You may long to create some unusual shapes and designs you have seen created with shibori. I am going to introduce you to a way to create some quite simple but satisfying dandelion patterns in this “sophisticated” tie dye method.
So as not to repeat my general instructions about sewing please look at this blog post to see the general tips of equipment needed. “7 Helpful Hints for shibori sewing”
3 steps to making your own dandelion head
Drawing the design
You start by drawing the design on to ready for dyeing fabric (ie prewashed at 60 degrees C/ 140 degress F) with tailors chalk or removable fabric marker. To make the dandelion head use a small round glass jar or plastic pot about 6cm or 2 ½” and draw around it. Then draw a stem about 20cm or 8” long. Draw a few leaves. It is worth looking at a botanical image or photo of a dandelion to get an idea of the leaf shape.
Stitching your design
Each of the 3 heads are made from a circle stitched around with a double thread starting and ending at the same place leaving long ends for pulling up later. It is helpful to keep your starting and ending place away from the stem line, it makes it all easier. Then stitch another line just inside this first line.
A stem can be added from the bottom of the seed head, this is made by carefully making a fold along the line of the stem. With a double thread and small cotton “tag” in the end sew through both layers of fabric. Then sew another line exactly parallel with the first one.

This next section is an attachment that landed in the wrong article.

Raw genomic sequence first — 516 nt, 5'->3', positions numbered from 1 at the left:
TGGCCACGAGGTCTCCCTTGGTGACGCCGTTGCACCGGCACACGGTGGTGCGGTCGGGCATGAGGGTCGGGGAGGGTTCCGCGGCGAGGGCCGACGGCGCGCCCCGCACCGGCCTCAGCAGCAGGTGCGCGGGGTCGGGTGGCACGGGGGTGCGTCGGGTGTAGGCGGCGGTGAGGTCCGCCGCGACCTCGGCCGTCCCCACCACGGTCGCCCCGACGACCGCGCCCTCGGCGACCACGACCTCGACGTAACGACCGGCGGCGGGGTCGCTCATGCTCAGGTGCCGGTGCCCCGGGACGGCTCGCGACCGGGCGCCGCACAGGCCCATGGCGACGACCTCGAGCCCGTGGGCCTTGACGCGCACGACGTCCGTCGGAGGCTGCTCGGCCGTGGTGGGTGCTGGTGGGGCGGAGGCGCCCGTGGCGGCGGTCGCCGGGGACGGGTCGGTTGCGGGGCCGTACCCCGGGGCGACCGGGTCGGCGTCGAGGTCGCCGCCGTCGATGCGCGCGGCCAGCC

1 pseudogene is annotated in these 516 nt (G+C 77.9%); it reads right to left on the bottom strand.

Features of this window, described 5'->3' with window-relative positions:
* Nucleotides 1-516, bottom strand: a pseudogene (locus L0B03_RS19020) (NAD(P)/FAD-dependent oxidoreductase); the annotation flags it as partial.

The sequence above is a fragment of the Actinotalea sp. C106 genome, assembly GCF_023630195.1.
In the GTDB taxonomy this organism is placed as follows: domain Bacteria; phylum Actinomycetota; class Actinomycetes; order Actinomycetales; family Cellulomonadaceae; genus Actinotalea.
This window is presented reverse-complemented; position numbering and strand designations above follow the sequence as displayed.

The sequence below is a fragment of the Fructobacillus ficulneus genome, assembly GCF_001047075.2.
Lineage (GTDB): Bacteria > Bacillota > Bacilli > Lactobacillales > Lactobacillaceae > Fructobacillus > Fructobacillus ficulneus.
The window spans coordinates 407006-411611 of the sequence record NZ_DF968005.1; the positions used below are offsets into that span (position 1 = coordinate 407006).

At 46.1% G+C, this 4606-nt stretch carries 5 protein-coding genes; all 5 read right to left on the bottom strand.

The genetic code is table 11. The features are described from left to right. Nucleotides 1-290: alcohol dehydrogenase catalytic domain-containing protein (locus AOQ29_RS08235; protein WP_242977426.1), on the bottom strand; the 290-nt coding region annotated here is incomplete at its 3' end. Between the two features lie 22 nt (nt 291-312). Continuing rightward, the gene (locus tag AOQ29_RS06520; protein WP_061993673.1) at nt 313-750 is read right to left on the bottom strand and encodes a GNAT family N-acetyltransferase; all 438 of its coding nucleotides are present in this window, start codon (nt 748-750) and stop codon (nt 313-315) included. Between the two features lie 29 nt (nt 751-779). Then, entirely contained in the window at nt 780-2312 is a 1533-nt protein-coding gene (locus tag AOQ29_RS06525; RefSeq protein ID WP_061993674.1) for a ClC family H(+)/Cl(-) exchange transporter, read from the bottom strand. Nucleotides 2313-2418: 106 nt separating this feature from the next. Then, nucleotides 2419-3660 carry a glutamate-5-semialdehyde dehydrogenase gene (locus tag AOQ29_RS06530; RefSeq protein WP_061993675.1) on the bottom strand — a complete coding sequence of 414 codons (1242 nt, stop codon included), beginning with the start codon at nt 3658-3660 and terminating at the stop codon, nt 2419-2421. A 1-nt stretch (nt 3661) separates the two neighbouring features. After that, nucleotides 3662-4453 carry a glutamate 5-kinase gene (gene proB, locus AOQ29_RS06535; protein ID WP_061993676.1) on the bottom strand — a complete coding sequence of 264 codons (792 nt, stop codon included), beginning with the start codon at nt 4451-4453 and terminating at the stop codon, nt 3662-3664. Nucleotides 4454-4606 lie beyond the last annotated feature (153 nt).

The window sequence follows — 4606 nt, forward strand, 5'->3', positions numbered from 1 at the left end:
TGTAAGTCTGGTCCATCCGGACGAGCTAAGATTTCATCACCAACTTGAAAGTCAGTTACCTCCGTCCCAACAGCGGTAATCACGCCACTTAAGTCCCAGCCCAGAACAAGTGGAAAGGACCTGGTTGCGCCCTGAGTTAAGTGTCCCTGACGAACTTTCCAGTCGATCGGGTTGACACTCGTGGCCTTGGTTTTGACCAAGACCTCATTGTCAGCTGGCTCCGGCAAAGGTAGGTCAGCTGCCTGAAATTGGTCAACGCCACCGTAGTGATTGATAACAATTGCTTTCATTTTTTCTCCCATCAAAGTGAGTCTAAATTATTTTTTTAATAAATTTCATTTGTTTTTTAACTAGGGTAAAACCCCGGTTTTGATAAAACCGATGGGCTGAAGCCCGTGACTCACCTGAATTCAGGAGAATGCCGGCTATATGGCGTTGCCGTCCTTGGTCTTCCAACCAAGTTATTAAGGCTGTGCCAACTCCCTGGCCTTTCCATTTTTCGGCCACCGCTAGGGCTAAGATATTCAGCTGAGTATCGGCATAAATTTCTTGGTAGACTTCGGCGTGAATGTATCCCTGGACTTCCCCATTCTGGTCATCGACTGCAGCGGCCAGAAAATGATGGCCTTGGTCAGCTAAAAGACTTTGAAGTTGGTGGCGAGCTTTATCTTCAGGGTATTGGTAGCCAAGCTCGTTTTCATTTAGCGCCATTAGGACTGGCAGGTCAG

The leaf is constructed by folding the fabric in half along the middle and then with a double thread and small cotton “tag” in the end sew through 2 layers of fabric, carefully following the outline of the leaf. Then repeat this with another line of stitching about 7mm/ ¼ “ inside this one and continue (about 4 lines of stitching) until the leaf is filled.
Pulling up the stitching
Now it is time to pull all the stitching up. Start with the 3 dandelion seed heads. Pull both circles of stitching up in turn gathering tightly and knotting. Take a slightly thicker thread somewhere between button thread and double knitting weight and knot it around the inner row of stitching, leaving the outer row unbound. Continue winding the thread around til you get to the top and then tie the ends together to secure it. Do this with each of the 3 “heads”.
The next job is to pull up the lines of parallel stitching that create the leaf. One by one pull them up and once pulled up separate the two threads and insert another “tag” between and tie a double knot around it securing the line of stitching. The thread needs to be pulled up very tight but without breaking it!
To add the stem you then pull both threads up securing the ends as described above.
You now have your design ready for dyeing. If you need help on dyeing with fibre reactive dyes look at my previous blog.
Once dyed you unpick all the stitching to reveal the design.
You now know how to create a simple but effective dandelion head in stitch resist.
Here are a few other versions of a dandelion seed head completed on one of my indigo workshops, see if you can see how they were made and perhaps have a go at these. They are all variations on the different stitching instructions just given you. The flying seeds are created by binding a small bead into the underside of the fabric.